If this were, indeed, a move to start with a clean slate, why tie it from the very start to Twitter?
If we agree that it’s entirely Mr Caldwell’s decision to forge a link between App.net and Twitter, it begs the question, up until what point should Twitter users be allowed to claim “their” username on App.net? Caldwell decided that this should be the funding goal deadline. I would argue differently.
I think a fairer way to do this would have been to allow Twitter users to claim their username up until the $500,000 goal was reached, not beyond, as that was the goal early backers took the leap of faith to support.
Once the $500,000 goal was reached anyone backing the project (claiming their Twitter username or otherwise) was no longer taking a leap of faith to try and kickstart a service, they were backing a service that was at that point - by virtue of reaching the $500,000 goal - funded.
Those taking a leap of faith and funding App.net before the $500,000 goal at which it would become a viable service were investing to back a service into existence; those funding it afterwards, but before the funding goal deadline (38 hours later), were investing to claim a username in a service that - at that point - existed. As @sean, on App.net, puts it eloquently:
There was no risk, only reward after the funding goal was reached. That was a bad call.
It’s a subtle, but critical point; but it’s one that reflects the levels of commitment of backers before the funding goal was reached and after the funding goal was reached.
I am doubtful Caldwell and App.net’s policy will change, no matter how unfair it might appear to early adopters. I do, however, think it’s important to stress that this should have, and could have, been thought through much more carefully and that there are lessons to be learned.
Perhaps, above all, what this points out when launching a new service, is the need to be 100% clear about the risks and rewards one offers and put considerable thought into the relationship between those risks and rewards as they imapct upon your early adopters.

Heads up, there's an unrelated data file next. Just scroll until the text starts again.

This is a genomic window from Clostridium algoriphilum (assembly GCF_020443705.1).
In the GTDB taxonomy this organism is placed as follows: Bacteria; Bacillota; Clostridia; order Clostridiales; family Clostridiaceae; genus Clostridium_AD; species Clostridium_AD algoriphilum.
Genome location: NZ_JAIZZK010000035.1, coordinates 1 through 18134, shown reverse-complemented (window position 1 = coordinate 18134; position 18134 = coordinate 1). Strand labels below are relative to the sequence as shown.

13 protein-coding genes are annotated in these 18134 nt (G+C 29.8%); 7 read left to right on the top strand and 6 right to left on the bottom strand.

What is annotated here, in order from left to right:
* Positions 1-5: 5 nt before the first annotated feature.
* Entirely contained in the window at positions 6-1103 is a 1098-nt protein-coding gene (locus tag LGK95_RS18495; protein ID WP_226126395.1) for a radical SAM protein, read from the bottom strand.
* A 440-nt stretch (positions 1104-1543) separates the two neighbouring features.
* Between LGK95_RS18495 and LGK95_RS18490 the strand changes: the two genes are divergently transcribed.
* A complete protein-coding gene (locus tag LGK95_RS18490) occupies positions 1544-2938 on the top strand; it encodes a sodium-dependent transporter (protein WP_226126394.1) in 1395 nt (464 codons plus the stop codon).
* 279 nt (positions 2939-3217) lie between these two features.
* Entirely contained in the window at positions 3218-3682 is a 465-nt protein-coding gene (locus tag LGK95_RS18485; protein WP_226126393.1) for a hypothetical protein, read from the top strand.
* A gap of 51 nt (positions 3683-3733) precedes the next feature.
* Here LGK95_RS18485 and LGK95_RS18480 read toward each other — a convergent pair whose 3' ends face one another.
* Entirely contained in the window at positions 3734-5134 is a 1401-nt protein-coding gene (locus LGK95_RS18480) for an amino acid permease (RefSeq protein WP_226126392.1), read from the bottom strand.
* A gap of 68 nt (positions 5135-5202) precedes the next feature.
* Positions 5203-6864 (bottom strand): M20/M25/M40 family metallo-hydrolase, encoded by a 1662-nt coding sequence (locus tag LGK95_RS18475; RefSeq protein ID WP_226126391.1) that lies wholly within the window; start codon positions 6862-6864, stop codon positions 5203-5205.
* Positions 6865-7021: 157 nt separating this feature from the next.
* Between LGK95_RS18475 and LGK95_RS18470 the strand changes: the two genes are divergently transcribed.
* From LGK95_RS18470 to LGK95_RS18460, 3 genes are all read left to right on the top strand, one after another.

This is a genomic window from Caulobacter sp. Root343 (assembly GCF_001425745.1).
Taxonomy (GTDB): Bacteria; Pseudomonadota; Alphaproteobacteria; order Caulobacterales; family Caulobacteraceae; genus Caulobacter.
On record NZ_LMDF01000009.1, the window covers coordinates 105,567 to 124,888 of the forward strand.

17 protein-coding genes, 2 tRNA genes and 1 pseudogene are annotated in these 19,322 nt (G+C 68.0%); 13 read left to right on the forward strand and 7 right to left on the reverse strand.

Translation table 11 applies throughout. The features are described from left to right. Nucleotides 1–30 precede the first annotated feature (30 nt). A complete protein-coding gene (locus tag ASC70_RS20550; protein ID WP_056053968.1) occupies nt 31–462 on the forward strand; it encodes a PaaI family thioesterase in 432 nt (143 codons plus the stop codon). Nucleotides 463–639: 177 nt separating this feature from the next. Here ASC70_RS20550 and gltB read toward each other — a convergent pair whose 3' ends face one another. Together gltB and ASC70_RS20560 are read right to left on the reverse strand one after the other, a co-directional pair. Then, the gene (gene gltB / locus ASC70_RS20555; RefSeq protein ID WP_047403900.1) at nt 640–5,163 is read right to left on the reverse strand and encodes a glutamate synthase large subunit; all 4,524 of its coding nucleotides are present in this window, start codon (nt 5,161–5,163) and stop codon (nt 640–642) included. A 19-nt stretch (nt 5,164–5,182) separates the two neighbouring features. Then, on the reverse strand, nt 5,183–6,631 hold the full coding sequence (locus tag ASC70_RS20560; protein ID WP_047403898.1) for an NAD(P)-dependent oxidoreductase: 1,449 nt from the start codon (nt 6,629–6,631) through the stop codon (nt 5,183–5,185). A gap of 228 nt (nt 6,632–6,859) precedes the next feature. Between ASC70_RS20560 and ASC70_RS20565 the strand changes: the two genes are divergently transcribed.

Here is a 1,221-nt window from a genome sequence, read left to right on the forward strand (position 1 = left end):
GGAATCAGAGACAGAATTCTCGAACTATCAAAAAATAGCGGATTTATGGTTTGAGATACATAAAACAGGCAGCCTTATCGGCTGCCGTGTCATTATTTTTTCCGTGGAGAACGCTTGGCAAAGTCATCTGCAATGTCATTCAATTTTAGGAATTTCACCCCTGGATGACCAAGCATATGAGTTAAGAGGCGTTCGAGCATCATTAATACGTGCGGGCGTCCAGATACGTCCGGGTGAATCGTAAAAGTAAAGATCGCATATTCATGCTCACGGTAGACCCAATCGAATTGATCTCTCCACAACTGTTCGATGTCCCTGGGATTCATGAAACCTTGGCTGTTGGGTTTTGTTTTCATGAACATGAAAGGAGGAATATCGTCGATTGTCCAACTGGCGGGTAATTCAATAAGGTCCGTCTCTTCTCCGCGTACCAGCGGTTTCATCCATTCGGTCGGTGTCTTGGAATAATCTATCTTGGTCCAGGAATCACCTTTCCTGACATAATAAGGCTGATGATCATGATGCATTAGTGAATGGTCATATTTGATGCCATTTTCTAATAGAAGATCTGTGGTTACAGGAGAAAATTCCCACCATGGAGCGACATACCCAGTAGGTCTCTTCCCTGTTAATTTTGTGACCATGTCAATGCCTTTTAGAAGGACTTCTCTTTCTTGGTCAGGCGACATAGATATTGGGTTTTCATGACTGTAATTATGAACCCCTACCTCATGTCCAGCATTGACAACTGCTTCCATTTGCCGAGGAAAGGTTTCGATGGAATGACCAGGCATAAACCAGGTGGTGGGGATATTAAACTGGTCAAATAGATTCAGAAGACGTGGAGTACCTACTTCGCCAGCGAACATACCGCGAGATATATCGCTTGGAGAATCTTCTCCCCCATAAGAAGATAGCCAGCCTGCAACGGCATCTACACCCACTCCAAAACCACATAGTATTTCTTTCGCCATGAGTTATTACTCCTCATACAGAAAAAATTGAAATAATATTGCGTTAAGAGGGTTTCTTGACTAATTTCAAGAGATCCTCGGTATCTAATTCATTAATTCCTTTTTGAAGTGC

Innovators and early adopters are, by their very nature, those who sit at the extreme left of Roger’s Diffusion of Innovations Model, they encourage others to use a product or service, they exert influence. Influencers have the ability to both encourage or discourage the uptake of a new product or service. As things stand, many of the influencers who took a leap of faith to make App.net a reality now feel disappointed to say the least.
Writing for Harvard Business Review on the fine, and in this day and age, often under-celebrated art of grammar, Kyle Wiens states:
If you think an apostrophe was one of the 12 disciples of Jesus, you will never work for me.
As an opening sentence to his article – I Won’t Hire People Who Use Poor Grammar. Here’s Why. – it sets the tone perfectly. As anyone who has ever been on the receiving end of ill-considered grammar, especially in a professional context, can attest, it can bring out fervently unfavourable reactions and, as Wiens puts it, result in your application making a swift journey to the bin.
Like Wiens, I share Lynee Truss’s, “zero tolerance approach,” to punctuation and grammar – the building blocks of professionalism and credibility. If writing isn’t your strong suit there are plenty of books on offer to broaden your knowledge. Get one.